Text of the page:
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Fenwick Notations
Qualité quand ça marche: 2.0
Consistance des Vagues: 4.0
Niveau de Difficulté: 3.0
Foule a l'Eau: 4.0

Général: 3.3

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Surf Report Feed

Statistiques de Houle pour Fenwick, Septembre: Toutes Houles – Tous Vents

This chart illustrates the range of swells directed at Fenwick through an average September, based on 2880 NWW3 model predictions since 2006 (values every 3 hours). The wave model does not forecast surf and wind right at the coastline so we have chosen the most applicable grid node based on what we know about Fenwick. In this particular case the best grid node is 5 km away (3 miles).

The rose diagram illustrates the distribution of swell directions and swell sizes, while the graph at the bottom shows the same thing but lacks direction information. Five colours show increasing wave sizes. The smallest swells, less than 0.5m (1.5 feet), high are coloured blue. These happened only 32% of the time. Green and yellow illustrate increasing swell sizes and red illustrates the largest swells, greater than >3m (>10ft). In either graph, the area of any colour is proportional to how commonly that size swell happens.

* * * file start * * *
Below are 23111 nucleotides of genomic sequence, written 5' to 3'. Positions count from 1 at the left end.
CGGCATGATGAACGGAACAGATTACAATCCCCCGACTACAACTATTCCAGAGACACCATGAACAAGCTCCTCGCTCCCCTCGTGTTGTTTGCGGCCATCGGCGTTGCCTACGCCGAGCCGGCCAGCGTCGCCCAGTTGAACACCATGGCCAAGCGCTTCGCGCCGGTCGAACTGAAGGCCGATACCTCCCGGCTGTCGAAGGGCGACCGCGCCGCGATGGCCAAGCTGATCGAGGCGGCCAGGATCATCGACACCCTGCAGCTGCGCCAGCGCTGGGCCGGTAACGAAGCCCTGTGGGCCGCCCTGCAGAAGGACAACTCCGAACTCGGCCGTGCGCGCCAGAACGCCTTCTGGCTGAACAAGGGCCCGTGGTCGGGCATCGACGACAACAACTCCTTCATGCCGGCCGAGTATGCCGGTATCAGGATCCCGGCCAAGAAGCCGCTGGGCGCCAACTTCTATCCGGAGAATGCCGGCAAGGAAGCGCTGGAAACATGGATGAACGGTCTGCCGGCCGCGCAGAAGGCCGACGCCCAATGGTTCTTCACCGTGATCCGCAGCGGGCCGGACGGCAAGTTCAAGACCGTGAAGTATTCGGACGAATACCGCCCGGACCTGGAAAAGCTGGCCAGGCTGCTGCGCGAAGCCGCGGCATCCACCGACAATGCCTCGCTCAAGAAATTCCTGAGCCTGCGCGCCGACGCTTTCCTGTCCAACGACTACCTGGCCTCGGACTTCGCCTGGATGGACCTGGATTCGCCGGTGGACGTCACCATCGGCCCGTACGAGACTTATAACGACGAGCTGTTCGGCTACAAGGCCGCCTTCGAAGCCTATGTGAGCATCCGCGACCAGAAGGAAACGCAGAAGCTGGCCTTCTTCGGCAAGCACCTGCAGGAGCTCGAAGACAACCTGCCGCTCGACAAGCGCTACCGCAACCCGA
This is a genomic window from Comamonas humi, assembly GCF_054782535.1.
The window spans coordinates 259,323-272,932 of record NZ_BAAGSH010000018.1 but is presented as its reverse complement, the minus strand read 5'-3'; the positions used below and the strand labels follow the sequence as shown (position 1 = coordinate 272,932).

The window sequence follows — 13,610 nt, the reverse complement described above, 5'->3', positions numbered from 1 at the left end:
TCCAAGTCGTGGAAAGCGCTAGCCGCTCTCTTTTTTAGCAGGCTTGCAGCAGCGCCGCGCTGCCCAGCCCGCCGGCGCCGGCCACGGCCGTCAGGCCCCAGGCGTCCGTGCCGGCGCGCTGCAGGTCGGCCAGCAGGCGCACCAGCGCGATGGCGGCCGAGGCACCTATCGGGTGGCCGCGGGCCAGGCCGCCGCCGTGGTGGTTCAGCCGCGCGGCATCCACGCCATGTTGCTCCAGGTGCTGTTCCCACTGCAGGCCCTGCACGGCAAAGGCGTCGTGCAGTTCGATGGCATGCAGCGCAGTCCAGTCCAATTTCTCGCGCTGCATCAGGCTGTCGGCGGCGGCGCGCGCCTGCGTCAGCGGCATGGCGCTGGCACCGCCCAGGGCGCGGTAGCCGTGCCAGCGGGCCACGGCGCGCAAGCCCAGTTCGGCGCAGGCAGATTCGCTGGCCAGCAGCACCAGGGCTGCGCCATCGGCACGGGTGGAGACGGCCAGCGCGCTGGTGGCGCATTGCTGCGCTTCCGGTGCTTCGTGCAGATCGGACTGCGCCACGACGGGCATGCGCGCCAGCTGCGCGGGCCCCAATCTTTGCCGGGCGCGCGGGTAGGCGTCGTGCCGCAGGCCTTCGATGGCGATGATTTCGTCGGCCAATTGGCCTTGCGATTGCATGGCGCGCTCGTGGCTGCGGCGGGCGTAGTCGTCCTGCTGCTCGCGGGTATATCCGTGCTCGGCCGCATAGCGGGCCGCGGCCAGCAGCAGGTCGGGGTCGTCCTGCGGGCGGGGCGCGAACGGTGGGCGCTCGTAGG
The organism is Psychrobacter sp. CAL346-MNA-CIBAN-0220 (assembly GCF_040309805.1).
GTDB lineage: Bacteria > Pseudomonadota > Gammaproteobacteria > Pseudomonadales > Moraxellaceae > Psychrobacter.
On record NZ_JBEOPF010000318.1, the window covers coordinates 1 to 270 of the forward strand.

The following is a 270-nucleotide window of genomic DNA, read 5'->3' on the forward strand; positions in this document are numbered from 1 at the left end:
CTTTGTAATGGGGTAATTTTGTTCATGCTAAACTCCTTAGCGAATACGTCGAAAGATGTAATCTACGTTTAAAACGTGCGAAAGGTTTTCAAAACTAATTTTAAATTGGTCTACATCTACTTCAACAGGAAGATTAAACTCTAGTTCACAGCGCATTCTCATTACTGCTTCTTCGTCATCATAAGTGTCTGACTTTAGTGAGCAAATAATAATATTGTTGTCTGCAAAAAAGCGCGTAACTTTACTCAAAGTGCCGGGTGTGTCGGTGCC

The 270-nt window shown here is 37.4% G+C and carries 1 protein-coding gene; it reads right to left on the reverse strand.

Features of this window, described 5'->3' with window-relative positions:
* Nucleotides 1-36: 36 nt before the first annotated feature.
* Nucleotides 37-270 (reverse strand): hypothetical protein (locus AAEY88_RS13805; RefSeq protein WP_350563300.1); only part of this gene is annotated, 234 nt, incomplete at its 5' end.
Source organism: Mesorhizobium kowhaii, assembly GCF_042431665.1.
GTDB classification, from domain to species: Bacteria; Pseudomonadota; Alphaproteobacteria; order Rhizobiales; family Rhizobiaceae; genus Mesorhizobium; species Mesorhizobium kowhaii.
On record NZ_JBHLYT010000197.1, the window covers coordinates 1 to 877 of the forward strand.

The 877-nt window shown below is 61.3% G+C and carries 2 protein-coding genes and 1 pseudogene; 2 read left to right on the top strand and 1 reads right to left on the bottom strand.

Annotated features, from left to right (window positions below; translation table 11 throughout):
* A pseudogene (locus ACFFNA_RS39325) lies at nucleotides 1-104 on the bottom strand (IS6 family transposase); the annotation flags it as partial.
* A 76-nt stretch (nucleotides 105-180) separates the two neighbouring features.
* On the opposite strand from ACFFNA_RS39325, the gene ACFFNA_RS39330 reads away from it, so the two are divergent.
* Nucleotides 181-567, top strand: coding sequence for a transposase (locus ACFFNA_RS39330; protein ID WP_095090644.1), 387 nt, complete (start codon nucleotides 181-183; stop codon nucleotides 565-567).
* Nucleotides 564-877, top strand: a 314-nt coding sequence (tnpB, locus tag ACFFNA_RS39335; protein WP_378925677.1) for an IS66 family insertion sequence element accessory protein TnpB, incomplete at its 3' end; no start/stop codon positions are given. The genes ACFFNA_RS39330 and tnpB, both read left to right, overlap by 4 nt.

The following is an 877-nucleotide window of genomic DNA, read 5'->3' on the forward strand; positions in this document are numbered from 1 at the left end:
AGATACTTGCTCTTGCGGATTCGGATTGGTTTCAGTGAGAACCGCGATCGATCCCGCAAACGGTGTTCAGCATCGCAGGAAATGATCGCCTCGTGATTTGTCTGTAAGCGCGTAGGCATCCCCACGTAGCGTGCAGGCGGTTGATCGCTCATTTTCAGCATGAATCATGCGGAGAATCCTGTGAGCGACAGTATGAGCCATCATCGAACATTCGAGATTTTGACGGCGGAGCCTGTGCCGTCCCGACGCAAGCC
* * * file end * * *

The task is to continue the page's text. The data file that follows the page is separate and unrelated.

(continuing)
The diagram implies that the prevailing swell direction, shown by the longest spokes, was SE, whereas the the most common wind blows from the NE. Because the wave model grid is offshore, sometimes a strong offshore wind blows largest waves away from Fenwick and away from the coast. We lump these in with the no surf category of the bar chart. To keep it simple we don't show these in the rose diagram. Because wind determines whether or not waves are good for surfing at Fenwick, you can select a similar diagram that shows only the swells that were predicted to coincide with glassy or offshore wind conditions. In a typical September, swells large enough to cause clean enough to surf waves at Fenwick run for about 68% of the time.

IMPORTANT: Beta version feature! Swell heights are open water values from NWW3. There is no attempt to model near-shore effects. Coastal wave heights will generally be less, especially if the break does not have unobstructed exposure to the open ocean.